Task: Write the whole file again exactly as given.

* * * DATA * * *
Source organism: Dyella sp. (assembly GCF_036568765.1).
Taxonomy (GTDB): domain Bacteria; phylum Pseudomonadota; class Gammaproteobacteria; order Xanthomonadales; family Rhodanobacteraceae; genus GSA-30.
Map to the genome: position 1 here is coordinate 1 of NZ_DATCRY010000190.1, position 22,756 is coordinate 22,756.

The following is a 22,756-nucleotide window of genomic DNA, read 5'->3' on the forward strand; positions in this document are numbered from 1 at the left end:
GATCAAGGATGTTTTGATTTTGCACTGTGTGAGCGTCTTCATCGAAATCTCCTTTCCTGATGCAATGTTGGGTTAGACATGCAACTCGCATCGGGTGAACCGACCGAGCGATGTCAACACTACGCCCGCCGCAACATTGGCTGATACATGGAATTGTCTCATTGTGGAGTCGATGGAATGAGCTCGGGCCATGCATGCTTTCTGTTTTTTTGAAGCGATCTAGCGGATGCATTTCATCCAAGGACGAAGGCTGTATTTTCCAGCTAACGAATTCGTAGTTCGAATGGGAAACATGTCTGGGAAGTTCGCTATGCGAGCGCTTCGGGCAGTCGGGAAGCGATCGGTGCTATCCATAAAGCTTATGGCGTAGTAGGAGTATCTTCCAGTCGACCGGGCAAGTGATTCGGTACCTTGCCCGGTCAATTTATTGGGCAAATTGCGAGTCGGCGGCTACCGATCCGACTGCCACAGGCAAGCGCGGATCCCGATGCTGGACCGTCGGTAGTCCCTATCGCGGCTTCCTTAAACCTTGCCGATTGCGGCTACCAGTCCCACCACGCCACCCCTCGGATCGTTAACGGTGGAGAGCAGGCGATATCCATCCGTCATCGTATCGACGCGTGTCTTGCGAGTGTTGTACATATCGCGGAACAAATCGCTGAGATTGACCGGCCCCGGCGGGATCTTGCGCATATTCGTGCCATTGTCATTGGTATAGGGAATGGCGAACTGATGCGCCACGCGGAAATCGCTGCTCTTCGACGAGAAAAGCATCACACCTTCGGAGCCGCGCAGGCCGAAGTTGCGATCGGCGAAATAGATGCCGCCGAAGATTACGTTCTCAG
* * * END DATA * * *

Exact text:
Source organism: Dyella sp. (assembly GCF_036568765.1).
Taxonomy (GTDB): domain Bacteria; phylum Pseudomonadota; class Gammaproteobacteria; order Xanthomonadales; family Rhodanobacteraceae; genus GSA-30.
Map to the genome: position 1 here is coordinate 1 of NZ_DATCRY010000190.1, position 22,756 is coordinate 22,756.

The following is a 22,756-nucleotide window of genomic DNA, read 5'->3' on the forward strand; positions in this document are numbered from 1 at the left end:
GATCAAGGATGTTTTGATTTTGCACTGTGTGAGCGTCTTCATCGAAATCTCCTTTCCTGATGCAATGTTGGGTTAGACATGCAACTCGCATCGGGTGAACCGACCGAGCGATGTCAACACTACGCCCGCCGCAACATTGGCTGATACATGGAATTGTCTCATTGTGGAGTCGATGGAATGAGCTCGGGCCATGCATGCTTTCTGTTTTTTTGAAGCGATCTAGCGGATGCATTTCATCCAAGGACGAAGGCTGTATTTTCCAGCTAACGAATTCGTAGTTCGAATGGGAAACATGTCTGGGAAGTTCGCTATGCGAGCGCTTCGGGCAGTCGGGAAGCGATCGGTGCTATCCATAAAGCTTATGGCGTAGTAGGAGTATCTTCCAGTCGACCGGGCAAGTGATTCGGTACCTTGCCCGGTCAATTTATTGGGCAAATTGCGAGTCGGCGGCTACCGATCCGACTGCCACAGGCAAGCGCGGATCCCGATGCTGGACCGTCGGTAGTCCCTATCGCGGCTTCCTTAAACCTTGCCGATTGCGGCTACCAGTCCCACCACGCCACCCCTCGGATCGTTAACGGTGGAGAGCAGGCGATATCCATCCGTCATCGTATCGACGCGTGTCTTGCGAGTGTTGTACATATCGCGGAACAAATCGCTGAGATTGACCGGCCCCGGCGGGATCTTGCGCATATTCGTGCCATTGTCATTGGTATAGGGAATGGCGAACTGATGCGCCACGCGGAAATCGCTGCTCTTCGACGAGAAAAGCATCACACCTTCGGAGCCGCGCAGGCCGAAGTTGCGATCGGCGAAATAGATGCCGCCGAAGATTACGTTCTCAG